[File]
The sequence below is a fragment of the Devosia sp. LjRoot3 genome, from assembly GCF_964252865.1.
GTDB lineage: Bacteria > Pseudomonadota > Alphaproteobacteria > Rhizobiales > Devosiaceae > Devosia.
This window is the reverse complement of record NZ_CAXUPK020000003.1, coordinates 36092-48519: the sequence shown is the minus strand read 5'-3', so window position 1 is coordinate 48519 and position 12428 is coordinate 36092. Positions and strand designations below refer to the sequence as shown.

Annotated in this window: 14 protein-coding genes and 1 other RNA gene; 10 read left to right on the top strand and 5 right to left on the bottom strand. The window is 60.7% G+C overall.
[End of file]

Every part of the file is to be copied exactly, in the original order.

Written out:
The sequence below is a fragment of the Devosia sp. LjRoot3 genome, from assembly GCF_964252865.1.
GTDB lineage: Bacteria > Pseudomonadota > Alphaproteobacteria > Rhizobiales > Devosiaceae > Devosia.
This window is the reverse complement of record NZ_CAXUPK020000003.1, coordinates 36092-48519: the sequence shown is the minus strand read 5'-3', so window position 1 is coordinate 48519 and position 12428 is coordinate 36092. Positions and strand designations below refer to the sequence as shown.

Annotated in this window: 14 protein-coding genes and 1 other RNA gene; 10 read left to right on the top strand and 5 right to left on the bottom strand. The window is 60.7% G+C overall.